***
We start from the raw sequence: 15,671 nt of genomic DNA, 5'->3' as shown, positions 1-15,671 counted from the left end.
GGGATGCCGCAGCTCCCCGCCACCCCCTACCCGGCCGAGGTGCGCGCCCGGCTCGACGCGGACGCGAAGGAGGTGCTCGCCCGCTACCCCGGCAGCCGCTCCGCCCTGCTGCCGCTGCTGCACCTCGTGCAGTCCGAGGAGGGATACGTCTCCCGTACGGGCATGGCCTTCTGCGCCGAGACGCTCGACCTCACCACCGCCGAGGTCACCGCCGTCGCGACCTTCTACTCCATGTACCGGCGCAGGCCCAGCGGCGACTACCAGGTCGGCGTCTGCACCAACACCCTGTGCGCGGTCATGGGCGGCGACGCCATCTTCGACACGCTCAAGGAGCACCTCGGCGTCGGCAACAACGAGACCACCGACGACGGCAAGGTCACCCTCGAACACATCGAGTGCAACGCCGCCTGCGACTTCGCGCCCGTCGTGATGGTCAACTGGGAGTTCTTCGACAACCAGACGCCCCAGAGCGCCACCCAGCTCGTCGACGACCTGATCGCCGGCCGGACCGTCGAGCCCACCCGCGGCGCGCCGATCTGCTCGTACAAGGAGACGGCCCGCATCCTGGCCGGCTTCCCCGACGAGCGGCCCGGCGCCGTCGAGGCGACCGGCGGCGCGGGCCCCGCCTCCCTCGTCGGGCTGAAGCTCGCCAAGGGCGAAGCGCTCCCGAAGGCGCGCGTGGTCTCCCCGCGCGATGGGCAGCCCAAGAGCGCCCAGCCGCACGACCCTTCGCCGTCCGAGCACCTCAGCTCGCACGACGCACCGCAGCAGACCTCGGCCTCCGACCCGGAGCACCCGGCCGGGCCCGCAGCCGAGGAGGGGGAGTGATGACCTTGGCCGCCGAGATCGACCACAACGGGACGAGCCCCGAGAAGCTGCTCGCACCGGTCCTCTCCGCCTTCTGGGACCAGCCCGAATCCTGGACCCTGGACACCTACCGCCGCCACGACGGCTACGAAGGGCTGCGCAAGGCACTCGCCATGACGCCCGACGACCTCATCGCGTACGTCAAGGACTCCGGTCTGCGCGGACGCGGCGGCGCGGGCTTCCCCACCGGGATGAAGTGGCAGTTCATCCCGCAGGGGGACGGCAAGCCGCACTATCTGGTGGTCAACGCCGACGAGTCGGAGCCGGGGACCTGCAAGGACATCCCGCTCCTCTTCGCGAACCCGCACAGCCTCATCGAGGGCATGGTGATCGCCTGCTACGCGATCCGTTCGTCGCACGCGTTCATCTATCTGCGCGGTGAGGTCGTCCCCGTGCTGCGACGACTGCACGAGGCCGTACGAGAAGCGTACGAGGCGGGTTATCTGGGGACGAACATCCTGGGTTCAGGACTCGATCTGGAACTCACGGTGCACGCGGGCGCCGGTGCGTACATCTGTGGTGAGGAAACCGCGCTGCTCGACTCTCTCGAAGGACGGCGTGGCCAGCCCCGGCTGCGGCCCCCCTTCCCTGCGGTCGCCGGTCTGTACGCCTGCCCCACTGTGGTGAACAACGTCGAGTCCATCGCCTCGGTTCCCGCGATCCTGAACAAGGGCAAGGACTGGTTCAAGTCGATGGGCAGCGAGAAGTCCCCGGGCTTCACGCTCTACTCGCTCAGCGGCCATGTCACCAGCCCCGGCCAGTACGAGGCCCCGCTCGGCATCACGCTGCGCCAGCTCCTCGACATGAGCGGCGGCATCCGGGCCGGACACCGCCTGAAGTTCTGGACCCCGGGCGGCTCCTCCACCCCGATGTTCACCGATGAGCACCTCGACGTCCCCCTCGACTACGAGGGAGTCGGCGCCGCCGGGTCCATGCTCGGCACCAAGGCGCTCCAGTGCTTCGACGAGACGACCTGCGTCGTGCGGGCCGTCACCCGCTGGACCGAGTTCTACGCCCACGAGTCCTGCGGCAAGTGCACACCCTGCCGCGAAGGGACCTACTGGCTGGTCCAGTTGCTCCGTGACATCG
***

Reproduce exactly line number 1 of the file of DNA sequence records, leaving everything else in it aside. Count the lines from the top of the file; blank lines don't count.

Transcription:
We start from the raw sequence: 15,671 nt of genomic DNA, 5'->3' as shown, positions 1-15,671 counted from the left end.